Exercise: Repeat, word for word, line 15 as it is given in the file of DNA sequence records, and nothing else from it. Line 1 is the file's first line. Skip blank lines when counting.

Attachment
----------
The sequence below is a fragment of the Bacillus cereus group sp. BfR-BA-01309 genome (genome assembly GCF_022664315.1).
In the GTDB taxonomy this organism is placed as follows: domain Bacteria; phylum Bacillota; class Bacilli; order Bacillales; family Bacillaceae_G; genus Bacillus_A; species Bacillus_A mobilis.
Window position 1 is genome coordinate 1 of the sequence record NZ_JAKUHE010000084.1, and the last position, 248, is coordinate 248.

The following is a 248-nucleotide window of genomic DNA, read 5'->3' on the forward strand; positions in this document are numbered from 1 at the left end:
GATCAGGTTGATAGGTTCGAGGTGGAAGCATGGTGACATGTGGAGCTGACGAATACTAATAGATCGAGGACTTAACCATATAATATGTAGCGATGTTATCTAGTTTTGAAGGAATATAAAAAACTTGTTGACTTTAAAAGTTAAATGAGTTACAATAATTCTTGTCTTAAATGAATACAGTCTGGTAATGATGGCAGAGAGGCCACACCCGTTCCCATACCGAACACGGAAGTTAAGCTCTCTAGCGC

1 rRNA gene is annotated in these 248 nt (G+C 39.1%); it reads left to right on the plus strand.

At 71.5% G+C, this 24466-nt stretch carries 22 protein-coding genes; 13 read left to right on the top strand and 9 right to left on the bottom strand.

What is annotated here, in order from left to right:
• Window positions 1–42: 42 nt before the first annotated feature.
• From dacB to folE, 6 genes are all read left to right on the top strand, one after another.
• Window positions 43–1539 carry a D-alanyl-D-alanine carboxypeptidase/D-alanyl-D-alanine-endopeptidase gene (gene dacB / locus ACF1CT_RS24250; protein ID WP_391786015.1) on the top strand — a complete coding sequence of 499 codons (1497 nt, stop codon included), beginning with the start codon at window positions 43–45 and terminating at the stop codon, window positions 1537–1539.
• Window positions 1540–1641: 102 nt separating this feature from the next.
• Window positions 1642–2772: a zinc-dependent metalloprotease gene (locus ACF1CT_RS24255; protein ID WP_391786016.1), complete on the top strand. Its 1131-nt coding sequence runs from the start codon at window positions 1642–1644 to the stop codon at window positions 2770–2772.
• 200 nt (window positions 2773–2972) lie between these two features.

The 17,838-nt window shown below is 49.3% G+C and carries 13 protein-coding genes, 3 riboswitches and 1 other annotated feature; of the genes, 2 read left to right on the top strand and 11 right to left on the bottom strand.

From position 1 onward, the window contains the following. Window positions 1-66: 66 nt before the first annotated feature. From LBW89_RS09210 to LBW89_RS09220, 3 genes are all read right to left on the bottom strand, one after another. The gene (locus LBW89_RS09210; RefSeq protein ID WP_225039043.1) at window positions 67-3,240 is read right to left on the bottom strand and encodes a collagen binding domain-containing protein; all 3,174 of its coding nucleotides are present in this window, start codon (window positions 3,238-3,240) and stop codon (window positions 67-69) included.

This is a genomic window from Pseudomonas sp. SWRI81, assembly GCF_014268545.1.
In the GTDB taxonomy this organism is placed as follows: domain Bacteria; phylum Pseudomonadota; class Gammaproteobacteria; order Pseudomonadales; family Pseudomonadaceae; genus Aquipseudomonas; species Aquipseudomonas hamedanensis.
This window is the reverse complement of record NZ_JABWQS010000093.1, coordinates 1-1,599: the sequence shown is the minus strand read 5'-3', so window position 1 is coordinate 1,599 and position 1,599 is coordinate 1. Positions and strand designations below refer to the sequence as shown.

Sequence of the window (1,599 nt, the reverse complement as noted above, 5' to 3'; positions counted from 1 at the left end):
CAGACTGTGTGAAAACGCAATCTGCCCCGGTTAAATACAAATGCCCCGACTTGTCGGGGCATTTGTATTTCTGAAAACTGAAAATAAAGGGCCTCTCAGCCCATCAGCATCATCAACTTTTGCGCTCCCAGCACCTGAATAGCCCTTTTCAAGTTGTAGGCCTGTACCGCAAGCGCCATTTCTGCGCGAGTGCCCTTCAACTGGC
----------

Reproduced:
The 17,838-nt window shown below is 49.3% G+C and carries 13 protein-coding genes, 3 riboswitches and 1 other annotated feature; of the genes, 2 read left to right on the top strand and 11 right to left on the bottom strand.